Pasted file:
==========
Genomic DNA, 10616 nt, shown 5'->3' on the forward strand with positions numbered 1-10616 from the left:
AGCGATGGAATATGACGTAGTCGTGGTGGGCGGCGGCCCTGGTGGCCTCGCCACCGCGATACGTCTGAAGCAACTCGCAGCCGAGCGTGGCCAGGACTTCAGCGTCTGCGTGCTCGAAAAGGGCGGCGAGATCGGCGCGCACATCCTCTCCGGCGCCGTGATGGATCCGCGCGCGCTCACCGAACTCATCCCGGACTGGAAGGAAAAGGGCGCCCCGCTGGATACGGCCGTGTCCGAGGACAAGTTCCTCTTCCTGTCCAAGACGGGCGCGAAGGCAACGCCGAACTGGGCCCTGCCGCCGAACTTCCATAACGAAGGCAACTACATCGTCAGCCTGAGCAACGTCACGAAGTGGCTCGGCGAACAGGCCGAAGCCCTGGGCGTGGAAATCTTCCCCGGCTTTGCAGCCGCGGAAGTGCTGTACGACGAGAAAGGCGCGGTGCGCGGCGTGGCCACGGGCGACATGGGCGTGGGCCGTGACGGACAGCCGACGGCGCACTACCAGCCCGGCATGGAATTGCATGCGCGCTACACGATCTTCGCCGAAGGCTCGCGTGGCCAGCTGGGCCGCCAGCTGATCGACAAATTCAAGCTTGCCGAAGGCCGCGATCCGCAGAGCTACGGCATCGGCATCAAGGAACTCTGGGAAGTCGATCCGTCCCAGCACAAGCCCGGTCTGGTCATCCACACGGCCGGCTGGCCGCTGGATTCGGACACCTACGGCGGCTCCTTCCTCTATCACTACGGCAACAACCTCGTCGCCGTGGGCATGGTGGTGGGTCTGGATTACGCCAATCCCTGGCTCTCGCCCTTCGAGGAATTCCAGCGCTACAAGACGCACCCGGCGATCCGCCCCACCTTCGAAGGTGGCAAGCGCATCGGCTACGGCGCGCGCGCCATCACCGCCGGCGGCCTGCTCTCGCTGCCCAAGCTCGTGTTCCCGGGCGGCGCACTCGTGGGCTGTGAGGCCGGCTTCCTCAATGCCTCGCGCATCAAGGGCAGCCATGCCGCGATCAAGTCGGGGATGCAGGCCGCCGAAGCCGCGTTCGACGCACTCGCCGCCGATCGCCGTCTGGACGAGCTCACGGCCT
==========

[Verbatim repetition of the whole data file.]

Genomic DNA, 10616 nt, shown 5'->3' on the forward strand with positions numbered 1-10616 from the left:
AGCGATGGAATATGACGTAGTCGTGGTGGGCGGCGGCCCTGGTGGCCTCGCCACCGCGATACGTCTGAAGCAACTCGCAGCCGAGCGTGGCCAGGACTTCAGCGTCTGCGTGCTCGAAAAGGGCGGCGAGATCGGCGCGCACATCCTCTCCGGCGCCGTGATGGATCCGCGCGCGCTCACCGAACTCATCCCGGACTGGAAGGAAAAGGGCGCCCCGCTGGATACGGCCGTGTCCGAGGACAAGTTCCTCTTCCTGTCCAAGACGGGCGCGAAGGCAACGCCGAACTGGGCCCTGCCGCCGAACTTCCATAACGAAGGCAACTACATCGTCAGCCTGAGCAACGTCACGAAGTGGCTCGGCGAACAGGCCGAAGCCCTGGGCGTGGAAATCTTCCCCGGCTTTGCAGCCGCGGAAGTGCTGTACGACGAGAAAGGCGCGGTGCGCGGCGTGGCCACGGGCGACATGGGCGTGGGCCGTGACGGACAGCCGACGGCGCACTACCAGCCCGGCATGGAATTGCATGCGCGCTACACGATCTTCGCCGAAGGCTCGCGTGGCCAGCTGGGCCGCCAGCTGATCGACAAATTCAAGCTTGCCGAAGGCCGCGATCCGCAGAGCTACGGCATCGGCATCAAGGAACTCTGGGAAGTCGATCCGTCCCAGCACAAGCCCGGTCTGGTCATCCACACGGCCGGCTGGCCGCTGGATTCGGACACCTACGGCGGCTCCTTCCTCTATCACTACGGCAACAACCTCGTCGCCGTGGGCATGGTGGTGGGTCTGGATTACGCCAATCCCTGGCTCTCGCCCTTCGAGGAATTCCAGCGCTACAAGACGCACCCGGCGATCCGCCCCACCTTCGAAGGTGGCAAGCGCATCGGCTACGGCGCGCGCGCCATCACCGCCGGCGGCCTGCTCTCGCTGCCCAAGCTCGTGTTCCCGGGCGGCGCACTCGTGGGCTGTGAGGCCGGCTTCCTCAATGCCTCGCGCATCAAGGGCAGCCATGCCGCGATCAAGTCGGGGATGCAGGCCGCCGAAGCCGCGTTCGACGCACTCGCCGCCGATCGCCGTCTGGACGAGCTCACGGCCT